Massey Energy and other coal-based energy companies could increase profits and preserve the Appalachians by choosing not to engage in mountaintop removal (MTR). Instead of flattening a projected 1 million acres over the next decade, energy companies like Massey could instead use the land to develop a local mountain based economy integrating mountain sited wind turbines, farming, recreational facilities, sustainable forestry, and underground coal mining.
A million acres is equivalent to a square piece of land with sides 40 miles long. There is an alternative and likely more efficient way to utilize this vast amount of land than MTR, which generally renders it economically useless even after reclamation. Data from the Mountaineer Wind Energy Center (Est. 2002) and the National Renewable Energy Lab (NREL) show that a large percentage of Southern Appalachian land is rated as class 2 and class 5 wind resources. Data also show that a wind turbine sited in these areas is capable of producing between 3.2 and 3.8 million kWh on an annual basis . A recent study carried out by the New York State Energy Research and Development Authority (NYSERDA) estimates that mountainous regions (similar to Southern WV) can likely support an average of at least one turbine every 26 acres. This implies that 1 million acres of land could support roughly 38,000 turbines that annually produce 3-4% of total US electric demand. The actual footprint of these turbines would be roughly 10,000 acres, leaving a surrounding 990,000 acres of untouched forested land.
In 2004, 389.3 million short tons of coal were extracted from Appalachia: 65% via underground mining & 35% via surface mining. This coal fueled the production of 600 billion kWh of electricity for consumers, which comprised 15% of total US electric consumption (10% from deep mining and 5% from surface mining ).
The Southern Appalachian regions with the highest wind potential usually correspond to those with the greatest variation in topography. It is also the case that these areas are the most likely to be flattened and mined via MTR. According to NREL, once an area has been flattened by MTR, its wind potential is reduced to the extent that it is no longer economically viable to develop for wind turbine use. If current trends continue over the next 10 years, MTR will be responsible for flattening 1 million acres of mountain land as well as the destruction of wind resources capable of providing the US with continuous, inexpensive, abundant, emission-free electricity.
The most efficient use of Appalachian land likely merits the discontinuation of MTR coupled with the development of mountain based wind farms. If this occurs, over the next 10 years coal companies could continue to provide the energy required to meet at least 13-14% of US electric demand via wind turbines and deep mining. In addition, if coal companies chose this path as opposed to MTR, 10 years down the road they will be left with close to 1,000,000 acres of forested land suitable for economic development that also supplies 3-4% of US electric demand in perpetuity.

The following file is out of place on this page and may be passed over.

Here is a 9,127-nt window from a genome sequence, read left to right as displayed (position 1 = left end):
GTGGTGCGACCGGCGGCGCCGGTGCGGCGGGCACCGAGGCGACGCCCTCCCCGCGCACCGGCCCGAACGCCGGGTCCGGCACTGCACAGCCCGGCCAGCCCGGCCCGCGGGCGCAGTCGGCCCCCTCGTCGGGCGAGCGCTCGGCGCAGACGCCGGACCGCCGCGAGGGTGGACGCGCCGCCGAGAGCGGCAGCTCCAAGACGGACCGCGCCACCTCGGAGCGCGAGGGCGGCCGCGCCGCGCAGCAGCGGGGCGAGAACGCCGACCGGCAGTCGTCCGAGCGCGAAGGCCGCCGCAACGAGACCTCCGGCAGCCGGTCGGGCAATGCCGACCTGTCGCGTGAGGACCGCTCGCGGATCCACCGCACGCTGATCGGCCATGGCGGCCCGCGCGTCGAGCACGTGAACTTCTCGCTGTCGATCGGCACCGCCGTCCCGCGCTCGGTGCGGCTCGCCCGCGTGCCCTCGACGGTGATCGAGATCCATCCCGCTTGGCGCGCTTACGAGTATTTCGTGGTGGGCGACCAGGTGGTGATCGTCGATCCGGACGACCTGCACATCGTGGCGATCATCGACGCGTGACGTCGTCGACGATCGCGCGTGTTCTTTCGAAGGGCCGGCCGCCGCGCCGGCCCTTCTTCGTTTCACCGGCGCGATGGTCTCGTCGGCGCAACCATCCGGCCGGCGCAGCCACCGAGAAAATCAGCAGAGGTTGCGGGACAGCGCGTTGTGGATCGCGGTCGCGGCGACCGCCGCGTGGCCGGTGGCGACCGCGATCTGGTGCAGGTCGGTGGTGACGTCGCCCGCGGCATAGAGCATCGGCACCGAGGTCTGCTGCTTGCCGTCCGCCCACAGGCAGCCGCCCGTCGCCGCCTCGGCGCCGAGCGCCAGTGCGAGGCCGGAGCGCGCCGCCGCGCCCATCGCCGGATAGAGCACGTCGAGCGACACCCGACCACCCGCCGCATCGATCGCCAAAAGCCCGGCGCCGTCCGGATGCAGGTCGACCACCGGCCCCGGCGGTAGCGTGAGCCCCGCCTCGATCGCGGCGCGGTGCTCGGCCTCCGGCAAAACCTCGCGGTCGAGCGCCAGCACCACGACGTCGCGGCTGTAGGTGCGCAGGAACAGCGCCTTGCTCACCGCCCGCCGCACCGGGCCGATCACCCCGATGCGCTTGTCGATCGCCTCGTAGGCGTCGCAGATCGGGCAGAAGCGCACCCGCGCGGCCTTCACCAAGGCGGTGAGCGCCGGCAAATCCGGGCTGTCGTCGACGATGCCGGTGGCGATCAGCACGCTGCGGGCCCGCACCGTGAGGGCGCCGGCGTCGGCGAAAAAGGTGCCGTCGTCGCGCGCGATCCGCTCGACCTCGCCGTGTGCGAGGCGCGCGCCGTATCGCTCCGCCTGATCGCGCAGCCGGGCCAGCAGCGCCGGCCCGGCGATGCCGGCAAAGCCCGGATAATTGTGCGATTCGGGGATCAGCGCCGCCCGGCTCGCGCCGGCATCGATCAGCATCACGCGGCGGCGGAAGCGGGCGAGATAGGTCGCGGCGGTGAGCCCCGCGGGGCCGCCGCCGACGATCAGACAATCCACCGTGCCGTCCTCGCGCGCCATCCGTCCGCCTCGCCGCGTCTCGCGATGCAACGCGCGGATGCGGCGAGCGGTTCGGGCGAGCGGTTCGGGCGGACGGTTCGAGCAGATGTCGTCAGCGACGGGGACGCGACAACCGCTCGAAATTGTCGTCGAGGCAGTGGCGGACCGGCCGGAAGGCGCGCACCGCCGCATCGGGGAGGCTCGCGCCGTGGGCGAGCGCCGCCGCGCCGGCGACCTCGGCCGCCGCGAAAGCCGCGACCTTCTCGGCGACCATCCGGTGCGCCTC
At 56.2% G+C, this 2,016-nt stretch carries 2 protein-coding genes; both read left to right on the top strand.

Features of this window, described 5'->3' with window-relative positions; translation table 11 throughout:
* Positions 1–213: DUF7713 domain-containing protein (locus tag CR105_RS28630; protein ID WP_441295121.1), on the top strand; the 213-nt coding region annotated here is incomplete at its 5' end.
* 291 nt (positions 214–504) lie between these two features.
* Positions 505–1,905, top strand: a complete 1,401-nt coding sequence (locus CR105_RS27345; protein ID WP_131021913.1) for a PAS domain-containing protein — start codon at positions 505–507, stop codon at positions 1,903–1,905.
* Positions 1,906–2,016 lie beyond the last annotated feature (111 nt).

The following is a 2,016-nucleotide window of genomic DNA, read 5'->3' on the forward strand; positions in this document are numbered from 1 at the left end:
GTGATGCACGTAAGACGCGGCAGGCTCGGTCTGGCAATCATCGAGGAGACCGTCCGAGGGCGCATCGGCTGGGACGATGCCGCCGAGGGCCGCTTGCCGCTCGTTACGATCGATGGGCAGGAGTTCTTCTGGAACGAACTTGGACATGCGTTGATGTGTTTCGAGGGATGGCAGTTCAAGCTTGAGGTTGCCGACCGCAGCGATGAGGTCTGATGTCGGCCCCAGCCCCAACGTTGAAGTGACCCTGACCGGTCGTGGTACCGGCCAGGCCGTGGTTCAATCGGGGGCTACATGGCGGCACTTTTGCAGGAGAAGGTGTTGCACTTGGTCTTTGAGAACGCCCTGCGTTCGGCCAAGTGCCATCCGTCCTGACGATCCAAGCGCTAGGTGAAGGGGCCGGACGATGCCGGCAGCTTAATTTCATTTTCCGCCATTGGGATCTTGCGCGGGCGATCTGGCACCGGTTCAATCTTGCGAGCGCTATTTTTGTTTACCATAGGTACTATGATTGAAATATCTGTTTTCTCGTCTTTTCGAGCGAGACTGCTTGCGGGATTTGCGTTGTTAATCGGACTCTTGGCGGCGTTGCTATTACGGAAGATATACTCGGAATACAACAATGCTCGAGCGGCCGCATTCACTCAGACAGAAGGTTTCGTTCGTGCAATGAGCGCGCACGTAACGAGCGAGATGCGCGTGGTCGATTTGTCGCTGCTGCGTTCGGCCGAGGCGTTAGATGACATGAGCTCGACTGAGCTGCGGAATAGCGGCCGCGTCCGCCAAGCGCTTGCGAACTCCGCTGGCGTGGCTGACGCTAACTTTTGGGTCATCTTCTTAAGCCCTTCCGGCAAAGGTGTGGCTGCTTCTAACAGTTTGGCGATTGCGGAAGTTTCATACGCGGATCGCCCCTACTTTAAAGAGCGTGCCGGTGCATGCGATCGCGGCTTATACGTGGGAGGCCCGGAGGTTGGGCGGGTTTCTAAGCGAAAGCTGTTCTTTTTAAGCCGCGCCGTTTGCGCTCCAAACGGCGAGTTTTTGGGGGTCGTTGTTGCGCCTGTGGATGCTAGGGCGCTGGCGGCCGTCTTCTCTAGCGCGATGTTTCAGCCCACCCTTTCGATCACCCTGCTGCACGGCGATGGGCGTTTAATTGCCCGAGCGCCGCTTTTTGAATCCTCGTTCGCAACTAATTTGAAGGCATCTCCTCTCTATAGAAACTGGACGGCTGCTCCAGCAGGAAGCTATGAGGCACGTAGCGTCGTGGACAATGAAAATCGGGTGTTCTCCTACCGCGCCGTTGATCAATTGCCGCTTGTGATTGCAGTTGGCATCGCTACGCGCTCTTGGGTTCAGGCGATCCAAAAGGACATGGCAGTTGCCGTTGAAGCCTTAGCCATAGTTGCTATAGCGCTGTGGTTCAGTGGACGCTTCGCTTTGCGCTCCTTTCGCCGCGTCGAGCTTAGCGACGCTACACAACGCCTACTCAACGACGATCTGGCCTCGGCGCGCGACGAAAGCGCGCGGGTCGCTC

In stark contrast to MTR, developing mountains in this manner presents an opportunity for coal companies, local citizens, as well as politicians to collaborate in a mutually beneficial economy as opposed to wasting time and resources in constant conflict. The potential transition of companies like Massey Energy from sellers of MTR coal to producers of deep mined coal and electricity presents a win-win opportunity by which:
Coal companies could continue to generate large revenues and supply energy in a more economically and environmentally sustainable manner.
New local jobs would be created for citizens in agriculture, hospitality and tourism, and wind turbine maintenance.
Tax revenues from energy production would help bolster the local community.
Politicians would have more revenue at their disposal and could concentrate on other pressing issues.
Small seams of coal do not merit the destruction of the Appalachian Mountains. If coal based companies like Massey redefine themselves as producers of wind energy and coal, energy production in the Appalachians can become a mutually beneficial, efficient, community supported endeavor. Over the next 10 years, instead of replacing currently forested mountains with a flat, barren landscape, capable of little economic productivity, profitable domestic companies could develop it to perpetually generate 4% of US power from a clean and safe source. If this paradigm shift were to occur, it would ensure that the Appalachian Mountains remain intact while energy companies remain profitable in perpetuity. Local communities would prosper with new jobs and a healthy environment would be guaranteed to present and future generations.
Mike Roth is a student at Obelin College who wrote this article for a course in environmental policy.